Advice to Homeowners

Chris suggests that homeowners should “think like a real estate agent” to get the best out of any home alterations.

“You want to make a home that you love living in, but remember, renovations are also an opportunity to help secure your financial future.”

“A three bedroom, one bathroom, one living room home will sell for roughly the same price even if you put in a new bathroom and kitchen or even replace the roof! It’s still a three bedroom home.”

“Making that a five bedroom, two bathroom (one as ensuite) and two living room home raises the ceiling price considerably.”

Looking to the Future

Because of COVID-19, all businesses are rightly concerned about the months ahead, but Chris remains positive about the long term.

“The fundamentals of our business remain. There are still plenty of Sydney homes that are two or three bedrooms with a single bathroom. They are just waiting for a great home improvement!”

“Anyone who adds one or two extra bedrooms and a bathroom is going to recoup that investment in the not too distant future and enjoy that home more whilst they live there.”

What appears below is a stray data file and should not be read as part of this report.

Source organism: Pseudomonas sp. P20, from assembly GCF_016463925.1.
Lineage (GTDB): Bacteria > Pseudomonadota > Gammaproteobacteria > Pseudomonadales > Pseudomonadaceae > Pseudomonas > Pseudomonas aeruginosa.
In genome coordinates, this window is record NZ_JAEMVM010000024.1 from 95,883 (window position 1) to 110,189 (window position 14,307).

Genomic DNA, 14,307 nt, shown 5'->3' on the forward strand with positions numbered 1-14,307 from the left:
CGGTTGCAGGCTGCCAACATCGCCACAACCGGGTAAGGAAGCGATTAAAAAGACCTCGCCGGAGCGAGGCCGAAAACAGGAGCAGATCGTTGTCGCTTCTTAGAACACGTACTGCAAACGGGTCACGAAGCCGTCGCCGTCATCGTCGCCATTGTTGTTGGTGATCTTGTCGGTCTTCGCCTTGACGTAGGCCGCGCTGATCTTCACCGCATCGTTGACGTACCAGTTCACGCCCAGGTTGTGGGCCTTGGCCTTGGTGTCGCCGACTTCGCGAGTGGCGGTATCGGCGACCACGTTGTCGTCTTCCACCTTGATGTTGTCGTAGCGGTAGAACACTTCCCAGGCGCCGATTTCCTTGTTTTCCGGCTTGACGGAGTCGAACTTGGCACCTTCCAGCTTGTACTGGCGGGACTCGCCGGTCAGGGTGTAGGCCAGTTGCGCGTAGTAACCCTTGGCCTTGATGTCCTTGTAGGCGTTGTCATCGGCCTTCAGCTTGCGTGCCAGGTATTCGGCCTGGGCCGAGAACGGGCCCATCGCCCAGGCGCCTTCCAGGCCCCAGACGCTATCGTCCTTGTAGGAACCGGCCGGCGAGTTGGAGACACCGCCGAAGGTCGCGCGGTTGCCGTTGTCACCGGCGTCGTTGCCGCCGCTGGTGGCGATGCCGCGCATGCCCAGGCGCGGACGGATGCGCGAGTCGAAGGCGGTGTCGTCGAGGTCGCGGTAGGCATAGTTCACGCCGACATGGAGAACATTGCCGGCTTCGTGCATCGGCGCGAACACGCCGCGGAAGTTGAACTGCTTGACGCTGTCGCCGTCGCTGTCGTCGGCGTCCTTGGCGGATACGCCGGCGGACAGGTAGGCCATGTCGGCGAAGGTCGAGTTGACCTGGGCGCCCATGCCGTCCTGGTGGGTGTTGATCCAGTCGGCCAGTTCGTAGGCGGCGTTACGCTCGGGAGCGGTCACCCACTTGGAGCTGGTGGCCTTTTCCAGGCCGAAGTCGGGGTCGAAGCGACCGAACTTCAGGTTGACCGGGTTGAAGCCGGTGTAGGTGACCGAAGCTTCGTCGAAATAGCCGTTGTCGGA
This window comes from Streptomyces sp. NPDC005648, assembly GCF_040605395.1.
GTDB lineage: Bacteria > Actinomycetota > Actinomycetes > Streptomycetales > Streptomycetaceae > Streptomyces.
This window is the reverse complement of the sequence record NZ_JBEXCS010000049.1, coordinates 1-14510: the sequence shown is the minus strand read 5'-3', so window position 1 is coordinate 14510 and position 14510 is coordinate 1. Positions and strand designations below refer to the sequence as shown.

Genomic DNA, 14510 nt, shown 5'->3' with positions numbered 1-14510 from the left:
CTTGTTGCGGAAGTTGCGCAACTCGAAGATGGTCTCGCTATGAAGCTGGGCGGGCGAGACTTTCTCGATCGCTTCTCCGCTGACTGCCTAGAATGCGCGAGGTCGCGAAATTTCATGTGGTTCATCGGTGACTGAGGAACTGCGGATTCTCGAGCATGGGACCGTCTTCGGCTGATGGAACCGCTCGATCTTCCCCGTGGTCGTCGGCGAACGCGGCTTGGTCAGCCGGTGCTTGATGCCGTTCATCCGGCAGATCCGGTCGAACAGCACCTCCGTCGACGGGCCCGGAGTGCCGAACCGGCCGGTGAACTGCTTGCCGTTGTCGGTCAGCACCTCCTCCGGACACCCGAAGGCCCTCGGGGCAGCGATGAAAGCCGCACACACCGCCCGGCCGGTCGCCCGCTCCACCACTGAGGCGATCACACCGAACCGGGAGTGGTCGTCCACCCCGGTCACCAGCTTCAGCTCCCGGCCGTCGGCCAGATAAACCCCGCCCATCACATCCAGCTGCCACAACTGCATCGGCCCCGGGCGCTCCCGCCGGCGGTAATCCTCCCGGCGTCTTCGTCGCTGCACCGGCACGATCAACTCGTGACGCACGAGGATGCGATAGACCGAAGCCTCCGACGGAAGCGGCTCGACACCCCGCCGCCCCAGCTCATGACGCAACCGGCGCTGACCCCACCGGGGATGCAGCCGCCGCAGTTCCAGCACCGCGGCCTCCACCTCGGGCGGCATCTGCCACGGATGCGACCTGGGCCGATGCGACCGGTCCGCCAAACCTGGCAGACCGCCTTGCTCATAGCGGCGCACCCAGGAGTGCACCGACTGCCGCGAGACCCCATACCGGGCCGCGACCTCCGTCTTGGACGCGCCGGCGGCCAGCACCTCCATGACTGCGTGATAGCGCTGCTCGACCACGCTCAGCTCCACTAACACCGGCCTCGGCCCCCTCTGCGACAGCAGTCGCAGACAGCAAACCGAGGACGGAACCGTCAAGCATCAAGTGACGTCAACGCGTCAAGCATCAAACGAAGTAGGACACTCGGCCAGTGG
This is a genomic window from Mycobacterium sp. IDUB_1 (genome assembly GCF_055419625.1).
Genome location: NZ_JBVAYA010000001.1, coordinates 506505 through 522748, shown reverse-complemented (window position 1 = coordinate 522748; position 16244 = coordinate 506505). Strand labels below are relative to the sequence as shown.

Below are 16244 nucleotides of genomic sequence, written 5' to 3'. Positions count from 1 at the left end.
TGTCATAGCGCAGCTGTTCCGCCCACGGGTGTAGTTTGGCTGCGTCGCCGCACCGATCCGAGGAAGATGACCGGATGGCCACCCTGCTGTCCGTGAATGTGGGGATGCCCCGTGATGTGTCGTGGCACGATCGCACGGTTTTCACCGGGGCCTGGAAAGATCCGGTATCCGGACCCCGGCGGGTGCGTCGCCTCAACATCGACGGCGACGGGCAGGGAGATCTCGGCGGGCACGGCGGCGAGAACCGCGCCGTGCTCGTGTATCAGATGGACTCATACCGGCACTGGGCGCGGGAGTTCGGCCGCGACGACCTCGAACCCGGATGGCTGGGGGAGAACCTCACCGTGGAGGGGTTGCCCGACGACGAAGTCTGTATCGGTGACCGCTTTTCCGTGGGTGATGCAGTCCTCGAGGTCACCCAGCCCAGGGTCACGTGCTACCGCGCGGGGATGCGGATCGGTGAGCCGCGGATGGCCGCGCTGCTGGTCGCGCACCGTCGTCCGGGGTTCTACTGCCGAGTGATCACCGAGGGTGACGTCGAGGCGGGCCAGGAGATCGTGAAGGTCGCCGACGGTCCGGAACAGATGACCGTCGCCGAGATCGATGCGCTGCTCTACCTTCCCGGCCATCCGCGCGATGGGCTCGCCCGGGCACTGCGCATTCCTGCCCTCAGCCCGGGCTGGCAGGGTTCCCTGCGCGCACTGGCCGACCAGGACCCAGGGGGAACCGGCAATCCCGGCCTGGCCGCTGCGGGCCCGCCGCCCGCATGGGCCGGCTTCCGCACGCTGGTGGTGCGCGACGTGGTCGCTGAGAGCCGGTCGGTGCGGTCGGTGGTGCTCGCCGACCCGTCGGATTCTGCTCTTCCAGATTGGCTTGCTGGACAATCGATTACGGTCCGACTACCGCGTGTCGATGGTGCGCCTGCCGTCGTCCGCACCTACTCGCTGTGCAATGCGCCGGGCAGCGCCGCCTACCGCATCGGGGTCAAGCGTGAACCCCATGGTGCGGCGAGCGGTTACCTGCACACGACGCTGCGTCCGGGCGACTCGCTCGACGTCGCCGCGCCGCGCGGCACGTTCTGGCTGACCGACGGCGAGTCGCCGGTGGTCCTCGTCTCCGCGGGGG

“We don’t know how many people will take advantage of the HomeBuilder stimulus package of $25,000 because of the tight deadlines and the time it takes to get a development application through council, but we’ve seen a really big influx of enquiries in recent weeks.”

“It’s another reason the government should look at streamlining the DA process. It would help more homeowners have confidence that they’ll be able to access the grant scheme. If the building trade has a bumper year, it will have a very positive impact on the overall economy.”

Contacting Addbuild

Thinking about improving your home? The Addbuild team is ready to apply the benefit of their experience to help you design and build your dream home. Contact us by calling (02) 8765 1555 or use our online form.

Share this post

Share on facebook
Share on twitter
Share on linkedin
Share on pinterest
Share on print
Share on email